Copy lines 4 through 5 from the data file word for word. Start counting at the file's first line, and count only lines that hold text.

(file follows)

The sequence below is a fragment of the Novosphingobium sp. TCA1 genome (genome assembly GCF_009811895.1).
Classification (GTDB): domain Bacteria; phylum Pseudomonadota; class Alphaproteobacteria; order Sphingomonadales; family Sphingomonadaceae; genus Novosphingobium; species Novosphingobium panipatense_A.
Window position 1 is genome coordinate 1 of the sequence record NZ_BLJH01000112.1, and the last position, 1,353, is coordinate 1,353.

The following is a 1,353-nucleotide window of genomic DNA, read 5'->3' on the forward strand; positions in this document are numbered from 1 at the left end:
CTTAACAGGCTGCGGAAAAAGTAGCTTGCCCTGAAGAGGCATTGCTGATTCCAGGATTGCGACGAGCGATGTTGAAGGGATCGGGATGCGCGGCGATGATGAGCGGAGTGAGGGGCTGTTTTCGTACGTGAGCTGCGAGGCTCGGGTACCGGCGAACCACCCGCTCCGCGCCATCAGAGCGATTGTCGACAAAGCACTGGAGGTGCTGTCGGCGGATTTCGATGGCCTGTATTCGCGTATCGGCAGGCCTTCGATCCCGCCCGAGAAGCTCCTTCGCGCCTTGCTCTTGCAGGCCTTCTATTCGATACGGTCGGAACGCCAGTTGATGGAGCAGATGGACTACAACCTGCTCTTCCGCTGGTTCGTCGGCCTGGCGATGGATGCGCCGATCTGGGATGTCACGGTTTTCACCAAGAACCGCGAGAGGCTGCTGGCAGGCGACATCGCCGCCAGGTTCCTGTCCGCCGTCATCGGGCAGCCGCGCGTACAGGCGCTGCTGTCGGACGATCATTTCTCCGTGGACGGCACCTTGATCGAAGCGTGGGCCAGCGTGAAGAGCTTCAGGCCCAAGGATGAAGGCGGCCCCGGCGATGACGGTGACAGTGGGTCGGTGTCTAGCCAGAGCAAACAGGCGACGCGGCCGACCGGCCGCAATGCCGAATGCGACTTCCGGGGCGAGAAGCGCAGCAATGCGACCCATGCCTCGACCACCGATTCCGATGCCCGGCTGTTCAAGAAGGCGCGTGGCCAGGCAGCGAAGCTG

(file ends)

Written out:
The following is a 1,353-nucleotide window of genomic DNA, read 5'->3' on the forward strand; positions in this document are numbered from 1 at the left end:
CTTAACAGGCTGCGGAAAAAGTAGCTTGCCCTGAAGAGGCATTGCTGATTCCAGGATTGCGACGAGCGATGTTGAAGGGATCGGGATGCGCGGCGATGATGAGCGGAGTGAGGGGCTGTTTTCGTACGTGAGCTGCGAGGCTCGGGTACCGGCGAACCACCCGCTCCGCGCCATCAGAGCGATTGTCGACAAAGCACTGGAGGTGCTGTCGGCGGATTTCGATGGCCTGTATTCGCGTATCGGCAGGCCTTCGATCCCGCCCGAGAAGCTCCTTCGCGCCTTGCTCTTGCAGGCCTTCTATTCGATACGGTCGGAACGCCAGTTGATGGAGCAGATGGACTACAACCTGCTCTTCCGCTGGTTCGTCGGCCTGGCGATGGATGCGCCGATCTGGGATGTCACGGTTTTCACCAAGAACCGCGAGAGGCTGCTGGCAGGCGACATCGCCGCCAGGTTCCTGTCCGCCGTCATCGGGCAGCCGCGCGTACAGGCGCTGCTGTCGGACGATCATTTCTCCGTGGACGGCACCTTGATCGAAGCGTGGGCCAGCGTGAAGAGCTTCAGGCCCAAGGATGAAGGCGGCCCCGGCGATGACGGTGACAGTGGGTCGGTGTCTAGCCAGAGCAAACAGGCGACGCGGCCGACCGGCCGCAATGCCGAATGCGACTTCCGGGGCGAGAAGCGCAGCAATGCGACCCATGCCTCGACCACCGATTCCGATGCCCGGCTGTTCAAGAAGGCGCGTGGCCAGGCAGCGAAGCTG